ROME — The war between Russia and Ukraine has provoked a series of collateral crises around the world, Pope Francis asserted Friday.
In a message to politicians participating in a high-level conference on geopolitics in Rome, the pontiff contended that the “dramatic military conflict” between Russia and Ukraine has caused an energy crisis, a financial crisis, a humanitarian crisis, and a food crisis.
Along with the “incalculable damage caused by any war in terms of victims, civilian and military,” he said, the war on Ukraine “has given rise to the energy crisis, the financial crisis, the humanitarian crisis for many innocent people forced to leave their own homes and to lose their most cherished possessions, and the food crisis, afflicting a growing number of people throughout the world, especially in the poorest countries.”
With regard to the food crisis, the pope told participants in the Rome MED Dialogues Conference, cosponsored by the Italian Ministry for Foreign Affairs and the Institute for International Policy Studies, that it has been especially damaging for those countries that depend on Russia and Ukraine for foodstuffs.
“The Ukrainian conflict is in fact having enormous repercussions in the North African countries, which depend on Ukraine and Russia for 80% of their grain,” he said. “This crisis urges us to take into consideration the whole situation from a global perspective, just as the effects are global.”
Just as “it is unthinkable to tackle the energy crisis separately from the political one, at the same time it is not possible to resolve the food crisis in isolation from the persistence of conflicts, or the climate crisis without taking into account the migration problem, or the relief of the most fragile economies, or the protection of fundamental freedoms,” he said, reiterating his conviction that all global crises are interrelated.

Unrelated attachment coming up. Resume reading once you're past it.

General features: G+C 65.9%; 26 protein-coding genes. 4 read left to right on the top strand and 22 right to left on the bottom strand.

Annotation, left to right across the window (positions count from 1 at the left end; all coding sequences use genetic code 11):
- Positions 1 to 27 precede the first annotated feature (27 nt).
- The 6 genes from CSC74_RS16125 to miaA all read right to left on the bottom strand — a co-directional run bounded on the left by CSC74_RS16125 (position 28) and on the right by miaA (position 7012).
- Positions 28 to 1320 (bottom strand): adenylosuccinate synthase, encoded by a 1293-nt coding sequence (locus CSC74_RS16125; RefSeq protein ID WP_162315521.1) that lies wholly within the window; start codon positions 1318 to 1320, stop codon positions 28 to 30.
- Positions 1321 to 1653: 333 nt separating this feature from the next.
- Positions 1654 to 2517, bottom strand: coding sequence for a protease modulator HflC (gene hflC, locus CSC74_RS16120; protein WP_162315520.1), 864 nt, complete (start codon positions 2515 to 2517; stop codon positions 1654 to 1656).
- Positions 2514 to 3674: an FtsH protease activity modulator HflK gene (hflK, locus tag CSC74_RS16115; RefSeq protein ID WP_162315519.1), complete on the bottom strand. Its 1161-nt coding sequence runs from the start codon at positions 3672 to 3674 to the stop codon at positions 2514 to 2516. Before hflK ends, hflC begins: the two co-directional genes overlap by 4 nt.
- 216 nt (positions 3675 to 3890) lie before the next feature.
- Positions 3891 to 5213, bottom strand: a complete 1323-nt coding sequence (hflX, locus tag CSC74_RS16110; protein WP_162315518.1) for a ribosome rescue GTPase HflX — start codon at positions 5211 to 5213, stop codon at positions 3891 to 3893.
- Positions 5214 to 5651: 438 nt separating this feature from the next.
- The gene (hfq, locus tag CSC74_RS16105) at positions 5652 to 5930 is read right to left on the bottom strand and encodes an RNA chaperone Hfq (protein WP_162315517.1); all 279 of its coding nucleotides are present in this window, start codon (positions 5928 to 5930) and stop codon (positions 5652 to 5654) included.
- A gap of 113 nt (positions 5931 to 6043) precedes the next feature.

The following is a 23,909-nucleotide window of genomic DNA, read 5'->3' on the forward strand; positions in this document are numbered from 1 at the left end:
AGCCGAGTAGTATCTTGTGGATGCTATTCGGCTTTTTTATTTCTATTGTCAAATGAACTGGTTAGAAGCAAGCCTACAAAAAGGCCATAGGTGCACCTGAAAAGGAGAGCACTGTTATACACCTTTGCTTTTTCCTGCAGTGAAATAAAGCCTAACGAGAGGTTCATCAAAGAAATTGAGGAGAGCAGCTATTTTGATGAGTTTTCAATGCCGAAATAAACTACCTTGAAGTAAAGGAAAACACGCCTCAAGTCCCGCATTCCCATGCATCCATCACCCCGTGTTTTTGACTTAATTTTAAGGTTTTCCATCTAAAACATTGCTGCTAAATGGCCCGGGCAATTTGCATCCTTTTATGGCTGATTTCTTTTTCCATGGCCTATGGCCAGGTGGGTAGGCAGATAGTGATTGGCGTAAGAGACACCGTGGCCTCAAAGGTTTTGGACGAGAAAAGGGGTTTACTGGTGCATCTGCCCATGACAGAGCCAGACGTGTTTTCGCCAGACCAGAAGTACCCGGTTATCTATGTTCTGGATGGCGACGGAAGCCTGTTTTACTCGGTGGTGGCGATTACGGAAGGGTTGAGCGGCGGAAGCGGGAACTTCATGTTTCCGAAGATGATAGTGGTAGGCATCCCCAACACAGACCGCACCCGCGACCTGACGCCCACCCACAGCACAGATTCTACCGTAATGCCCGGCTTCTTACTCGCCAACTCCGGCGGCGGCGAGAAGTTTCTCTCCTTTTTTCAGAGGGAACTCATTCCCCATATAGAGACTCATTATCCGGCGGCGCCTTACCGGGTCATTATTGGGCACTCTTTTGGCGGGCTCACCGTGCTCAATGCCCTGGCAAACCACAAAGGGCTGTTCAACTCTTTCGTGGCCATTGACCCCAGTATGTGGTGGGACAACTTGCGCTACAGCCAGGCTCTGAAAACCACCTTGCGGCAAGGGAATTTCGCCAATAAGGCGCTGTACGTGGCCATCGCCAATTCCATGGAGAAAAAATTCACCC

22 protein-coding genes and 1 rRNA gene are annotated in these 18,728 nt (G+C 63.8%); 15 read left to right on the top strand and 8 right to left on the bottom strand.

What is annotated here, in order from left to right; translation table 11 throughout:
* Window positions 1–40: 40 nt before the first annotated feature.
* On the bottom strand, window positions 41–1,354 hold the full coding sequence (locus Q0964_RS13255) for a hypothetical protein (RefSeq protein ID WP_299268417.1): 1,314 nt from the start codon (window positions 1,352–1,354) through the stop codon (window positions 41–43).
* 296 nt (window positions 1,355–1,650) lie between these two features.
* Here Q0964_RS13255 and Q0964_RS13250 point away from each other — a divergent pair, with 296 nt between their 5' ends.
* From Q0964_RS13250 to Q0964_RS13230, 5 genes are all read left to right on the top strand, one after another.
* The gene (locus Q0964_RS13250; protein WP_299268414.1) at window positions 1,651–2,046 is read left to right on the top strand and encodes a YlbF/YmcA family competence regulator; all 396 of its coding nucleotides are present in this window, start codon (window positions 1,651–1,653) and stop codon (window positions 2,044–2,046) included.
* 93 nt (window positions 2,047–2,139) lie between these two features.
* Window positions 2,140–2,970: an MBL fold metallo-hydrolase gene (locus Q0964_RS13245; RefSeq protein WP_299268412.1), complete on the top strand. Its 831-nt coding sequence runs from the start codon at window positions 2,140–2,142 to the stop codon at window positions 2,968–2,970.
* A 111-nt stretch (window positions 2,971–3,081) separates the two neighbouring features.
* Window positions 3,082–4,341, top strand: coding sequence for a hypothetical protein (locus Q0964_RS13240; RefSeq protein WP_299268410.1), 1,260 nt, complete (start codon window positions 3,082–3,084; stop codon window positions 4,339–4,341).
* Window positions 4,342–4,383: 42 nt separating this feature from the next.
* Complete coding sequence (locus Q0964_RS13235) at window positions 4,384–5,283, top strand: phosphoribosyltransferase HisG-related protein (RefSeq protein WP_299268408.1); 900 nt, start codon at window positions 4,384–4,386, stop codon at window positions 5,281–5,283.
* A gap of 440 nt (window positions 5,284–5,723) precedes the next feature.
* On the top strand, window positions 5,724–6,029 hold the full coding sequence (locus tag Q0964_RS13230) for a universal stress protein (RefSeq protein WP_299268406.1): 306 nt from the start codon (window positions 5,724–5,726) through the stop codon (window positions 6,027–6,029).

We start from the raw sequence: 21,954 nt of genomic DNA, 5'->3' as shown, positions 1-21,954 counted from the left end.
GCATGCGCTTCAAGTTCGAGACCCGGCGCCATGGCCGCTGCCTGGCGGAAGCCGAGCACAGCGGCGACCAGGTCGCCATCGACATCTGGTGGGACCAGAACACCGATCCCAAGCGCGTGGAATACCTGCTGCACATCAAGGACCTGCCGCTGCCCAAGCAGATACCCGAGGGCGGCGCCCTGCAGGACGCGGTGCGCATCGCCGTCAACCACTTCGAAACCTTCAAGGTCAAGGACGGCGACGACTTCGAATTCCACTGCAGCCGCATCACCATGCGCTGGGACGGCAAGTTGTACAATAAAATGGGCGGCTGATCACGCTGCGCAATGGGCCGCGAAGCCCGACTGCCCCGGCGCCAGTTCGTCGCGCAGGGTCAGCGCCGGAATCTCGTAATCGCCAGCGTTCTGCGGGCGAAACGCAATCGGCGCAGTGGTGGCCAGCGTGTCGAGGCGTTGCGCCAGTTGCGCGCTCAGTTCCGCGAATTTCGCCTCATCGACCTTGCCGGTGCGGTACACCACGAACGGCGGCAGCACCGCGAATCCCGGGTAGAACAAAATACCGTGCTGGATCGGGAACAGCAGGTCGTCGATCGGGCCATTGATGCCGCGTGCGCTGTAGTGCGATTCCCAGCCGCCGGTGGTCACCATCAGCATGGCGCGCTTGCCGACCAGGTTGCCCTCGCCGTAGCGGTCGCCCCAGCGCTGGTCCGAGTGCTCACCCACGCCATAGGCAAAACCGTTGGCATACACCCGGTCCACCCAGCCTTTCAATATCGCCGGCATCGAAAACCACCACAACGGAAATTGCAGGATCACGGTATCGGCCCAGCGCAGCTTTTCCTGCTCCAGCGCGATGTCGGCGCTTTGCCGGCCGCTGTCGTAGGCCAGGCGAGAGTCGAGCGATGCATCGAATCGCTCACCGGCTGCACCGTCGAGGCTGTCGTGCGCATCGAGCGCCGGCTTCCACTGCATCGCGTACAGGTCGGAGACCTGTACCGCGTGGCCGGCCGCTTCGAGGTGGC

“Nor can we consider the vastness of human suffering without taking into account the social crisis, where, for economic or political gain, the value of the human person is diminished and human rights are trampled underfoot,” he added.
Along with his considerations regarding war, Francis also reflected on the importance of immigration for the Mediterranean nations.
“Migration is essential for the wellbeing of this area, and cannot be stopped,” he argued. “Therefore, it is in the interest of all parties to find a solution that encompasses the various aspects and the just demands, that is advantageous to all, and that guarantees both human dignity and shared prosperity.”
The failure to find common solutions to human mobility in the region “continues to lead to an inadmissible and almost always avoidable loss of human lives, especially in the Mediterranean,” he declared.